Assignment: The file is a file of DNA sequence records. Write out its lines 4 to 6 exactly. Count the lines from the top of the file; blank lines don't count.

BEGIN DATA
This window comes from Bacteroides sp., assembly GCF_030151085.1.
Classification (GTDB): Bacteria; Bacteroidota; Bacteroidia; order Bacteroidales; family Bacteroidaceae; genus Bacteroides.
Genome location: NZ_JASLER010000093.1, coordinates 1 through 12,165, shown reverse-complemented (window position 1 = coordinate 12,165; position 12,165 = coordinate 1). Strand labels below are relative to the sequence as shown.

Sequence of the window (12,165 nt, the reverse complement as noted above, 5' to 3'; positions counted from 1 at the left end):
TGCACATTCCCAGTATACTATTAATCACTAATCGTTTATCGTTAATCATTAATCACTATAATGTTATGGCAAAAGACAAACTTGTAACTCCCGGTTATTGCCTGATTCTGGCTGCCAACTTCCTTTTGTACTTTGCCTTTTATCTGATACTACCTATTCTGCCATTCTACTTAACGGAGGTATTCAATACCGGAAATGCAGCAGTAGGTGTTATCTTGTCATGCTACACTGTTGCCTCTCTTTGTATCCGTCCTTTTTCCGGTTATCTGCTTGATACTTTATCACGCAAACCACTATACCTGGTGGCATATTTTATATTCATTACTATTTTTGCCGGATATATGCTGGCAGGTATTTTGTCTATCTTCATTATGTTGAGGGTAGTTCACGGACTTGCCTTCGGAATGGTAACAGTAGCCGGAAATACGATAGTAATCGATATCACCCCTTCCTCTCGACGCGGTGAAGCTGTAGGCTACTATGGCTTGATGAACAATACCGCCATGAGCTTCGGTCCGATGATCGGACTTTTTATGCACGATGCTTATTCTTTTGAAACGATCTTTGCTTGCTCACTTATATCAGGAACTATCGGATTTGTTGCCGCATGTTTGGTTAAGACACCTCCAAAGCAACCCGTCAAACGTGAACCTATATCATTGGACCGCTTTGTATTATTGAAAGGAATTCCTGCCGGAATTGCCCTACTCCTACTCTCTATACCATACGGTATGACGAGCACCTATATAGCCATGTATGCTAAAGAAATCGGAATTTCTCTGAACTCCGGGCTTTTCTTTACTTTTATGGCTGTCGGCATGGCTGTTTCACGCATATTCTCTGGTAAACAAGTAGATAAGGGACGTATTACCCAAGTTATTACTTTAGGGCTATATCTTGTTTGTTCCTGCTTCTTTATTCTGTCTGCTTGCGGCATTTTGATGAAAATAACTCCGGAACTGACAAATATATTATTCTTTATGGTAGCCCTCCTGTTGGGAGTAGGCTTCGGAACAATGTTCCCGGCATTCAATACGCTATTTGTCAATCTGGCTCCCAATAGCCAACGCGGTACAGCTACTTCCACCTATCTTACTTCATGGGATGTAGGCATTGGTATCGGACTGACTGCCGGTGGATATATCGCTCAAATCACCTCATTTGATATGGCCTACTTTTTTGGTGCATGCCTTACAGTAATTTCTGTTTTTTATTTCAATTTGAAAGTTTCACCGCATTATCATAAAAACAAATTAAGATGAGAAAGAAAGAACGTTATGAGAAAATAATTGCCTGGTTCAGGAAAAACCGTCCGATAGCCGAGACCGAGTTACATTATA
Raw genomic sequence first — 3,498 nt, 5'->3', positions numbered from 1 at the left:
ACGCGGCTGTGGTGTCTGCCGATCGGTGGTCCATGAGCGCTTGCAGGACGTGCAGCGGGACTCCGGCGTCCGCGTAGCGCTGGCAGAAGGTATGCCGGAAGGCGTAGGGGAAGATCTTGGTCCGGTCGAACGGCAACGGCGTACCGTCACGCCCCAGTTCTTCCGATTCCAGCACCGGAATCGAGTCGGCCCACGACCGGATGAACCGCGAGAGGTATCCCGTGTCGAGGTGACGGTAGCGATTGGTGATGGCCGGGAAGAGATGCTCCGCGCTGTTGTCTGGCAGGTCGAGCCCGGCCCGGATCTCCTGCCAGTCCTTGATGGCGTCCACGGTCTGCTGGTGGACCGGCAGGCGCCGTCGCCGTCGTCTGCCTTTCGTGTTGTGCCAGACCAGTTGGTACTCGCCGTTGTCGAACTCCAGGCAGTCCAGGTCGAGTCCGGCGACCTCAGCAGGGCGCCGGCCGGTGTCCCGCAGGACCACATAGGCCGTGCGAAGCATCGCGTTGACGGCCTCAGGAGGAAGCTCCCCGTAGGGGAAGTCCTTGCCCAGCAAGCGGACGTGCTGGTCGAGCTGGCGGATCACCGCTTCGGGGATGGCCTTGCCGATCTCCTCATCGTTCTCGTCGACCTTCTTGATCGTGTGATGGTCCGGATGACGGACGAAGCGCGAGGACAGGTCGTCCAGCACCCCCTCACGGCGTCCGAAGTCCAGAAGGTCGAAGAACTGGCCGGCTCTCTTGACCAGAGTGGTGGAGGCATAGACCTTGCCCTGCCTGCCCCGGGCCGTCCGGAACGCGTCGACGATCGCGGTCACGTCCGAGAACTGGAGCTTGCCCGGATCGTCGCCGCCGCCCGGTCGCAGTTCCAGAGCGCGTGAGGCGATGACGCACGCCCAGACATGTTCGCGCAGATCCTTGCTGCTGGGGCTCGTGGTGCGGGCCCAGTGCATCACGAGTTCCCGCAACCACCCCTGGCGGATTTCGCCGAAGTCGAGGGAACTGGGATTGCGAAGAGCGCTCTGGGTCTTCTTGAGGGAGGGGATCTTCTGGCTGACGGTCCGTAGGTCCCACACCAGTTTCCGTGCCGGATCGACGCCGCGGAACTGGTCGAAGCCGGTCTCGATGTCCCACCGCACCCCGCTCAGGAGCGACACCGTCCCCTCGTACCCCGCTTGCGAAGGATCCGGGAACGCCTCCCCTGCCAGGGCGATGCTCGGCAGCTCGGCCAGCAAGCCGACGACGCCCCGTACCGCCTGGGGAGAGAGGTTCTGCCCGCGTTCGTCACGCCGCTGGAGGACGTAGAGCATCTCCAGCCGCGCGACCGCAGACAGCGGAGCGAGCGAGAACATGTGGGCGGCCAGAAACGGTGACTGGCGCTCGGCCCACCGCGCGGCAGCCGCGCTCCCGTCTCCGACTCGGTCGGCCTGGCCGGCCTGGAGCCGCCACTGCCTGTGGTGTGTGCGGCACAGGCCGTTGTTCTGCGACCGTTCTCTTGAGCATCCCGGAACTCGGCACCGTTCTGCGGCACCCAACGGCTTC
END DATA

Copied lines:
Sequence of the window (12,165 nt, the reverse complement as noted above, 5' to 3'; positions counted from 1 at the left end):
TGCACATTCCCAGTATACTATTAATCACTAATCGTTTATCGTTAATCATTAATCACTATAATGTTATGGCAAAAGACAAACTTGTAACTCCCGGTTATTGCCTGATTCTGGCTGCCAACTTCCTTTTGTACTTTGCCTTTTATCTGATACTACCTATTCTGCCATTCTACTTAACGGAGGTATTCAATACCGGAAATGCAGCAGTAGGTGTTATCTTGTCATGCTACACTGTTGCCTCTCTTTGTATCCGTCCTTTTTCCGGTTATCTGCTTGATACTTTATCACGCAAACCACTATACCTGGTGGCATATTTTATATTCATTACTATTTTTGCCGGATATATGCTGGCAGGTATTTTGTCTATCTTCATTATGTTGAGGGTAGTTCACGGACTTGCCTTCGGAATGGTAACAGTAGCCGGAAATACGATAGTAATCGATATCACCCCTTCCTCTCGACGCGGTGAAGCTGTAGGCTACTATGGCTTGATGAACAATACCGCCATGAGCTTCGGTCCGATGATCGGACTTTTTATGCACGATGCTTATTCTTTTGAAACGATCTTTGCTTGCTCACTTATATCAGGAACTATCGGATTTGTTGCCGCATGTTTGGTTAAGACACCTCCAAAGCAACCCGTCAAACGTGAACCTATATCATTGGACCGCTTTGTATTATTGAAAGGAATTCCTGCCGGAATTGCCCTACTCCTACTCTCTATACCATACGGTATGACGAGCACCTATATAGCCATGTATGCTAAAGAAATCGGAATTTCTCTGAACTCCGGGCTTTTCTTTACTTTTATGGCTGTCGGCATGGCTGTTTCACGCATATTCTCTGGTAAACAAGTAGATAAGGGACGTATTACCCAAGTTATTACTTTAGGGCTATATCTTGTTTGTTCCTGCTTCTTTATTCTGTCTGCTTGCGGCATTTTGATGAAAATAACTCCGGAACTGACAAATATATTATTCTTTATGGTAGCCCTCCTGTTGGGAGTAGGCTTCGGAACAATGTTCCCGGCATTCAATACGCTATTTGTCAATCTGGCTCCCAATAGCCAACGCGGTACAGCTACTTCCACCTATCTTACTTCATGGGATGTAGGCATTGGTATCGGACTGACTGCCGGTGGATATATCGCTCAAATCACCTCATTTGATATGGCCTACTTTTTTGGTGCATGCCTTACAGTAATTTCTGTTTTTTATTTCAATTTGAAAGTTTCACCGCATTATCATAAAAACAAATTAAGATGAGAAAGAAAGAACGTTATGAGAAAATAATTGCCTGGTTCAGGAAAAACCGTCCGATAGCCGAGACCGAGTTACATTATA
Raw genomic sequence first — 3,498 nt, 5'->3', positions numbered from 1 at the left: